USS Liberty Veterans Association aims to keep memory of controversial 1967 incident alive
By JIM ABBOTT | The News-Journal | Published: July 21, 2018
PALM COAST — It's more than 50 years ago now, but Ernie Gallo still remembers where he was working as a Naval communications technician aboard the USS Liberty when the American spy ship was attacked by Israeli fighter jets in the Mediterranean Sea during the Six-Day War on June 8, 1967.
"When the torpedo hit, I sat on the deck, and when it exploded, I went airborne," said Gallo, 74, surrounded in the cozy office of his Palm Bay home by books, paintings, plaques and memorabilia related to that day. Thirty-four of his shipmates were killed in the attack, which wounded an additional 174 crew members. "Living through his event, it was terrible for many reasons."
Gallo escaped physical injury, but the attack has become arguably the defining moment in his life. Following six years in the Navy, including more than two years in combat, Gallo worked for the CIA for 28 years in the realm of communication security.
As the years passed, however, the experience on the USS Liberty continued to trouble him.
In the immediate aftermath, a Navy Board of Inquiry determined that the two-hour attack led by four Israeli fighter jets on the defenseless intelligence-gathering ship was an accident, conducted in error.
Gallo and his shipmates didn't buy it.
Although initially ordered not to discuss the attack, crew members ultimately started comparing recollections that were at odds with the official report. By the time of a 15th anniversary gathering in 1982, they had formed the USS Liberty Veterans Association, a group dedicated to raising awareness of the Liberty's story and collecting information to clarify its history.
"Our mission is to have the truth told about what happened to us, so that history records the event accurately," said Gallo, now in his third three-year term as the organization's president. In an election year, the association is focused on persuading U.S. congressional candidates to push for a congressional investigation into the attack.
Gallo, author of a book on the attack, "Liberty Injustices," in 2013, was spreading the word at a recent history forum in DeLand, sponsored by the DeLand Memorial Hospital & Veterans Museum and DeLand Historic Trust.
In a poorly ventilated meeting room, he recounted the story and evidence that he maintains has cast doubt on the Navy's official findings. Nearby, literature and petitions calling for action from lawmakers were offered for a crowd of roughly 40 people adorned in topical T-shirts that trumpeted everything from the USS Liberty Veterans Association to conspiracy theories about the Sept. 11, 2001 terrorist attack.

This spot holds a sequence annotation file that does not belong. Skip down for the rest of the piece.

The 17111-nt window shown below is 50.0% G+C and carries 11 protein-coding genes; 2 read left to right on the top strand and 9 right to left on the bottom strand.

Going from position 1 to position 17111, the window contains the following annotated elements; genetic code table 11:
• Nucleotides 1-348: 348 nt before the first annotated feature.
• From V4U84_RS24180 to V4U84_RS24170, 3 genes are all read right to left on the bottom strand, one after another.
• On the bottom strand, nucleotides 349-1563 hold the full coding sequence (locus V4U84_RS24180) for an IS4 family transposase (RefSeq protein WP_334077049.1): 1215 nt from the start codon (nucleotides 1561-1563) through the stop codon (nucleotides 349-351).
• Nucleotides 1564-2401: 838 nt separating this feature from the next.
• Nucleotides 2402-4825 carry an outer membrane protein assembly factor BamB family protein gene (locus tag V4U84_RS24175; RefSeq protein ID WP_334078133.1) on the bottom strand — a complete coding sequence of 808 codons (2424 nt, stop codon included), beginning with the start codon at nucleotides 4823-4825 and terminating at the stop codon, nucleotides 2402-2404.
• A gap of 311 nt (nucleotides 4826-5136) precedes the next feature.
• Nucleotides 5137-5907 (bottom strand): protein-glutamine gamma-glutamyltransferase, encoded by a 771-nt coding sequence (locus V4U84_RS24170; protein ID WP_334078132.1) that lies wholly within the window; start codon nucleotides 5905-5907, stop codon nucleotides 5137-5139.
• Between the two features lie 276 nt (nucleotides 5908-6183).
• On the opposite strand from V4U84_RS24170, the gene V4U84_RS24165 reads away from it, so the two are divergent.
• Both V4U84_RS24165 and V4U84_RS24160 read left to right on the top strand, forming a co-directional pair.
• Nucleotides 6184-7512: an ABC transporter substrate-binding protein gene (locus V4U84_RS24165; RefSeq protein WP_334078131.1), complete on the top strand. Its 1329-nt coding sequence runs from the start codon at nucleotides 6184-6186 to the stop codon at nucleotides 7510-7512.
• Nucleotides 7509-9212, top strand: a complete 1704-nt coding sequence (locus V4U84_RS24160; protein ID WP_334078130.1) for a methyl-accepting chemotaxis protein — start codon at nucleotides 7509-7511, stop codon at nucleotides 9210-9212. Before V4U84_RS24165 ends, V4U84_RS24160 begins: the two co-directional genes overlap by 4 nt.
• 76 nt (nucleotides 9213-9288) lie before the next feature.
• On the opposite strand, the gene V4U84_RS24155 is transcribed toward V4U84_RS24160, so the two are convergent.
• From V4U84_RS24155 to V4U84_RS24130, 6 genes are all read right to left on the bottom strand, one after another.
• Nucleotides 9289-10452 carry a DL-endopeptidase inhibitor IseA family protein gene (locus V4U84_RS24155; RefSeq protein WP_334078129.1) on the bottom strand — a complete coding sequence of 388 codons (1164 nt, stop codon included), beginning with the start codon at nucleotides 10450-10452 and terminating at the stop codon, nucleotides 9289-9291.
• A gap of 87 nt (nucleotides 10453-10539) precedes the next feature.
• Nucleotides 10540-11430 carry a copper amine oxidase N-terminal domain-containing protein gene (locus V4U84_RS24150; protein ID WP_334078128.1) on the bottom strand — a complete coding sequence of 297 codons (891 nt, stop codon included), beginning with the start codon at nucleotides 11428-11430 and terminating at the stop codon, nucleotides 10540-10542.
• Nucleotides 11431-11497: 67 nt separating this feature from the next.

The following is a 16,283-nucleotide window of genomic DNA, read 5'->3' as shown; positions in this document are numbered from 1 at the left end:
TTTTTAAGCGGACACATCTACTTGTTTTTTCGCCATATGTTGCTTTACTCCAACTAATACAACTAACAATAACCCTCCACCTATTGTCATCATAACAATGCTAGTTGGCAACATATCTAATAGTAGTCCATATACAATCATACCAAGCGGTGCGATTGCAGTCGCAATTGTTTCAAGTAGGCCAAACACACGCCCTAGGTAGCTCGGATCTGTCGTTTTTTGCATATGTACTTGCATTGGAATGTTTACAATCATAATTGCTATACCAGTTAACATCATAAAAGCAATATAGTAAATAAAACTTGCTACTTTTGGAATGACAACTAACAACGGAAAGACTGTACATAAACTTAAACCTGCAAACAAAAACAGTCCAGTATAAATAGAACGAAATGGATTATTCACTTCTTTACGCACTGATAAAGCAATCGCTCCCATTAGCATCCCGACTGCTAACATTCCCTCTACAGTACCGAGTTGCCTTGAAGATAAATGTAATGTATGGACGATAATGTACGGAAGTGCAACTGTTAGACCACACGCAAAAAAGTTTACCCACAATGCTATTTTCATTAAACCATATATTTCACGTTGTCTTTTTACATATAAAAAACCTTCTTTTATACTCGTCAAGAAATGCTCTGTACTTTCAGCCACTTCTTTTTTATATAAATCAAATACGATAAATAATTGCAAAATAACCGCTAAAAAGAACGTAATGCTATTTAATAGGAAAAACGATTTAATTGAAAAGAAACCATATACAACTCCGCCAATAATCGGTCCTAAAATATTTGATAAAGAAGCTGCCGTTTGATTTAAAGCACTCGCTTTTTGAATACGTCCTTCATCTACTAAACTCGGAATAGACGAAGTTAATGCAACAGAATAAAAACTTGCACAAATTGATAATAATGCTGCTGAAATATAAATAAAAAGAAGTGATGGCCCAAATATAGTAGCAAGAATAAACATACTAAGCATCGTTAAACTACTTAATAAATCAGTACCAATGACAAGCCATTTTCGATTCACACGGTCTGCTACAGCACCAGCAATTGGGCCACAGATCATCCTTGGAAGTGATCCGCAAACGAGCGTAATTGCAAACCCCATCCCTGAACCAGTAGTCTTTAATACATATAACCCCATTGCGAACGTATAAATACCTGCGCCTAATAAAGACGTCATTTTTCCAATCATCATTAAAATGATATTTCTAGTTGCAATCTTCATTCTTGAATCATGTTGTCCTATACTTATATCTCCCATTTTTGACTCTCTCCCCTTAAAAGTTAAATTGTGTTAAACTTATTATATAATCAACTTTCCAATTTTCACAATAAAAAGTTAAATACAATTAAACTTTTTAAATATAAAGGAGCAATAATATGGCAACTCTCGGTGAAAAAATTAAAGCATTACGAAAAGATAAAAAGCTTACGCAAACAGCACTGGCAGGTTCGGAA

The association's evidence "has all been confirmed by recollections from radio men and relay stations who heard communications," Gallo said, a few days after the meeting. "We heard the same information from three people in different locations. This didn't happen overnight. It took years."
Gallo estimates that the group's membership encompasses 90 surviving crew members and some 300 associate members, as well as additional volunteers.
The latter category includes Phil Restino, 57, of Port Orange, who served in the Army during peace time in early 1980s. Restino, a member of the Daytona Beach chapter of Vets for Peace until that group disbanded in 2016, was attracted to the Liberty association because it offered an opportunity to support the troops, he said.
"Our concern is for our men and women in uniform being misused in the name of the American people," Restino said. "That's the common thread. What happens to our men in uniform is in our name and it is our responsibility as citizens."
Controversy over actions of war always have been part of American history, said Leonard Lempel, retired professor emeritus of history at Daytona State College. Japan's attack of Pearl Harbor in 1941 sparked conspiracy theories about whether President Franklin D. Roosevelt had known about the attack, but declined to stop it because he wanted the United States to enter World War II, Lempel said.
Another example is the sinking of the USS Maine in Havana Harbor, an 1898 event that triggered the Spanish-American War, Lempel said.
"Every once in a while, they send a crew out to investigate what actually caused the explosion," Lempel said. "I think the latest was in 1998, when National Geographic sent a crew to examine the Maine.
"The U.S. government at the time claimed that Spain was responsible, that they had set off an explosive and sunk the ship, because (President) McKinley and others were anxious for us to go to war," Lempel said. "There's no firm evidence to implicate the Spanish or anybody else. It's one of those mysteries, after all this time and all the investigations, we don't know if it was an accident or an act of war."
Despite occasional disappointments, such as a 2017 decision by the Palm Coast City Council not to approve a bronze marker to honor the ship's crew members at the city's Heroes Park, Gallo pledges to stay devoted to the USS Liberty cause "'til my dying breath."
After more than 50 years, he feels more encouraged than ever, he said.
"There's a silver lining to what I do," Gallo said. "The American patriots I have met, that the Lord just drops into our laps; that's part of it. That keeps me inspired. I keep hearing from people to keep it up.
"I think time is on our side," he said. "That people will say, 'After 51 years, these guys are still at it. There must be something there.'"